Sinn Féin to hold ardfheis in June to debate its abortion policy

Motion on unrestricted access to abortion in first trimester will be discussed after referendum

Sinn Féin leader Mary Lou McDonald.  Photograph Stephen Collins/Collins Photos

Sinn Féin leader Mary Lou McDonald. Photograph Stephen Collins/Collins Photos

 

Sinn Féin’s ardfheis has been moved forward to June for a special debate on a motion to allow unrestricted access to abortion in the first trimester.

The party’s ardchomhairle agreed on Monday to a proposal from party leader Mary Lou McDonald to move the ardfheis forward from November.

It will now be held in Belfast on June 15th and 16th, some weeks after the referendum to repeal the Eighth Amendment has been held.

While Sinn Féin supports repeal of the Eighth Amendment, the party’s official policy restricts terminations to cases where the mother’s life, health or mental health are at risk; or in cases of fatal foetal abnormality.

Ms McDonald’s motion, backed by the party’s executive, is that it is not possible to legislate for abortion in the case of rape in a compassionate way. It also alludes to Irish women accessing abortion abroad, or through buying pills online.

The motion states it “accepts abortion, without specific indication, should be available through a GP-led service in a clinical context as determined by law and licensing practice for a limited gestational period”.

First trimester

The Sinn Féin leader told a press conference in Dublin that the motion deliberately made no reference to a gestational limit of 12 weeks. She said the Government’s draft legislation might be subject to change and end up with a gestational limit of 10 or 13 weeks. She said if that were the case, and Sinn Féin had committed to 12 weeks, it would require another national conference to amend the policy.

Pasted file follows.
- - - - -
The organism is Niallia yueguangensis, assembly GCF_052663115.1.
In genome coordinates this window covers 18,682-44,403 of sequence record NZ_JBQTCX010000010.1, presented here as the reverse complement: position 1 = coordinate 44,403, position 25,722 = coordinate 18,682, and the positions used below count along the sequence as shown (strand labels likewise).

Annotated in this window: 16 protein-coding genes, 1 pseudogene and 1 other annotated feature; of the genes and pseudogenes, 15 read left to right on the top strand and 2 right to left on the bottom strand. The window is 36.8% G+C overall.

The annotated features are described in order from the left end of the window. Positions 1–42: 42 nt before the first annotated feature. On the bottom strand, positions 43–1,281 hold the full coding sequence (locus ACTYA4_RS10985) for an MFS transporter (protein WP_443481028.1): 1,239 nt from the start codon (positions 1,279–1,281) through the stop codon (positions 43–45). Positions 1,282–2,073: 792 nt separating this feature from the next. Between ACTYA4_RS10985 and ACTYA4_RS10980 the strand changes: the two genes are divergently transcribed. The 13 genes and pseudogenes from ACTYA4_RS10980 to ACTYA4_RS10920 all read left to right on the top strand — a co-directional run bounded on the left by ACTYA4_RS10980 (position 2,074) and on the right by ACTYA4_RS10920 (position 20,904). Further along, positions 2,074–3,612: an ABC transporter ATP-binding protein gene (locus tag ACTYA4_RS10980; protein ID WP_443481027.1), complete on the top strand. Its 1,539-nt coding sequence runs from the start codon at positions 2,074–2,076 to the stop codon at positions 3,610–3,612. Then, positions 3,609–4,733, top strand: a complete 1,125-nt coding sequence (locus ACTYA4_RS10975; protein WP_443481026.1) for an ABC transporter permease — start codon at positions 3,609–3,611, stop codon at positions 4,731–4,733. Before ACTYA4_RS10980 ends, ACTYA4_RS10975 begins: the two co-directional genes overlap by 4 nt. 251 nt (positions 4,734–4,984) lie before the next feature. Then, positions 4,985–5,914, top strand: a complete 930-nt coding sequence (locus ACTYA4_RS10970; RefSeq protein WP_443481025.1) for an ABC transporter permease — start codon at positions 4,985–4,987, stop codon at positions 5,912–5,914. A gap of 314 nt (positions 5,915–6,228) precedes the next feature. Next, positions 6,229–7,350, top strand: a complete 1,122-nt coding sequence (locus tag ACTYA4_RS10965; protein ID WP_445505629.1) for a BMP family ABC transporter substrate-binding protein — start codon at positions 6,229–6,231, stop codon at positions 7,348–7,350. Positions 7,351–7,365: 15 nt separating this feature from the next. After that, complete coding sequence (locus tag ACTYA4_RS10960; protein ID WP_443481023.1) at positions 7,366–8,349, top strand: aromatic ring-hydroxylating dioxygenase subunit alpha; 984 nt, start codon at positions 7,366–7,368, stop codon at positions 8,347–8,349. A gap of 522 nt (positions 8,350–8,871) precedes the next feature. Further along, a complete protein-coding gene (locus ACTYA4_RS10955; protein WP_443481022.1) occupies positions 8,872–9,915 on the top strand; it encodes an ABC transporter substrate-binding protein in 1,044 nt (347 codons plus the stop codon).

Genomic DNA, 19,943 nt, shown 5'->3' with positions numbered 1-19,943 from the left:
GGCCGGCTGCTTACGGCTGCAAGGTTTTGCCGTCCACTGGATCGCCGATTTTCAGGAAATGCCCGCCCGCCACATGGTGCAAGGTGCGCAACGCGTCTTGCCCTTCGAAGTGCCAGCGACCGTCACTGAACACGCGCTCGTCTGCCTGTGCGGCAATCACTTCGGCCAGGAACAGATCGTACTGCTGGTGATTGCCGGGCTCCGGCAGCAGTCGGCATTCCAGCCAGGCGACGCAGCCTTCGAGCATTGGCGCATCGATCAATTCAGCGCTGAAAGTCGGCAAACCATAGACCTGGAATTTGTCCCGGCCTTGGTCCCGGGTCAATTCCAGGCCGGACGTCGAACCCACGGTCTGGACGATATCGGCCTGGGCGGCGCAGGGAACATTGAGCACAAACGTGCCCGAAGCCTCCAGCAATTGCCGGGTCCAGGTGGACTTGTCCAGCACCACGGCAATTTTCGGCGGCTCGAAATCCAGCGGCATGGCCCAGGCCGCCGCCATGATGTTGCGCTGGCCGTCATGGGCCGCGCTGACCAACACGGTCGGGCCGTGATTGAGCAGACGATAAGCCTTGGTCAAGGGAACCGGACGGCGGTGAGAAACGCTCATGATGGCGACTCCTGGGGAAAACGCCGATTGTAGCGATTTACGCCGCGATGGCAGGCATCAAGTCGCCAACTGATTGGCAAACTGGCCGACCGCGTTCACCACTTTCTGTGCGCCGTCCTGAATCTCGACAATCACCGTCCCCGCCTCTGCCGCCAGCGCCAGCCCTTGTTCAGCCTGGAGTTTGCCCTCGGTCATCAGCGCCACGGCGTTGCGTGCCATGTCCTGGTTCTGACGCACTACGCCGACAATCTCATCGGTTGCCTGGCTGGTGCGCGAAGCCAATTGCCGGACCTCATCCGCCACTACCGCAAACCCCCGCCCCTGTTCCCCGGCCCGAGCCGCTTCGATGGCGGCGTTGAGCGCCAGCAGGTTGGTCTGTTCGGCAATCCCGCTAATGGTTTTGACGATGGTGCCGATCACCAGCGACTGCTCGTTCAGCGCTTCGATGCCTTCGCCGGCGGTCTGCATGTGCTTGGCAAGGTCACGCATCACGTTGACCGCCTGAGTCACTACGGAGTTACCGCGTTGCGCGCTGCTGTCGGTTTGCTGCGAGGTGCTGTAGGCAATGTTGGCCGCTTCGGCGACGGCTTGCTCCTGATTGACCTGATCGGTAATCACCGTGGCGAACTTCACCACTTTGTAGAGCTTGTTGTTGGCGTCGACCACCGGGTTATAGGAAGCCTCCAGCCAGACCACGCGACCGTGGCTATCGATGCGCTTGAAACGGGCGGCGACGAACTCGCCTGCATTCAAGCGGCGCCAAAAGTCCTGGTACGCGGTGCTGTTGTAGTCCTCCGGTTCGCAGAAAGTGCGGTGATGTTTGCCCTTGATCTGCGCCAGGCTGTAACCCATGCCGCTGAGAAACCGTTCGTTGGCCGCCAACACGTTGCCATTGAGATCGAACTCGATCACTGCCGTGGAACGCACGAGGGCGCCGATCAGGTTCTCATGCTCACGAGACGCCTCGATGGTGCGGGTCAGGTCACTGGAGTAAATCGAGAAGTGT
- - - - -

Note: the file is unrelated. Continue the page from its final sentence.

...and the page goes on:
Flanked by senior party figures, including deputy leader Michelle O’Neill, finance spokesman Pearse Doherty and health spokeswoman Louise O’Reilly, Ms McDonald stood over the decision to debate the motion after the referendum, and not before it.

She said the party’s position was to repeal the Eighth Amendment and that the motion sent out a clear indication to the party membership as to the views of the leadership on what should happen if the referendum is passed.

“I have set out here the view of the leadership and the motion is very clear. We will lead from the front to convince those members who have misgivings to bring them with us.”

There are divided views within Sinn Féin, with two TDs, Peadar Tóibín and Carol Nolan, already making public their opposition to the Government proposals. There have been several resignations in the North over the issue, the most prominent being the former MLA Francie Brolly in Co Derry. While the Northern membership is seen as more conservative on the issue than those in the South, party sources say they believe a majority will back the motion when it comes before the ardfheis in June.

Ms McDonald acknowledged those divisions. “I am well aware that within Sinn Féin, just as in wider society, there are mixed views on the issue of abortion. I accept that and I respect that. We need to respect people’s views but we also have to protect women and ensure that compassion prevails.”

However, she also indicated that notwithstanding the fact that it does not yet represent official Sinn Féin policy, she and the leadership would be stating their support for the Oireachtas committee recommendations during the referendum campaign. She also confirmed the party will debate the policy irrespective of the outcome of the referendum.

“We owe it to women like Savita Halappanavar [who died of sepsis in 2012 when her request for a termination of her non-viable pregnancy was refused] to do the right thing. It is time to trust women and to trust doctors and to show compassion to women facing heart-breaking decisions.”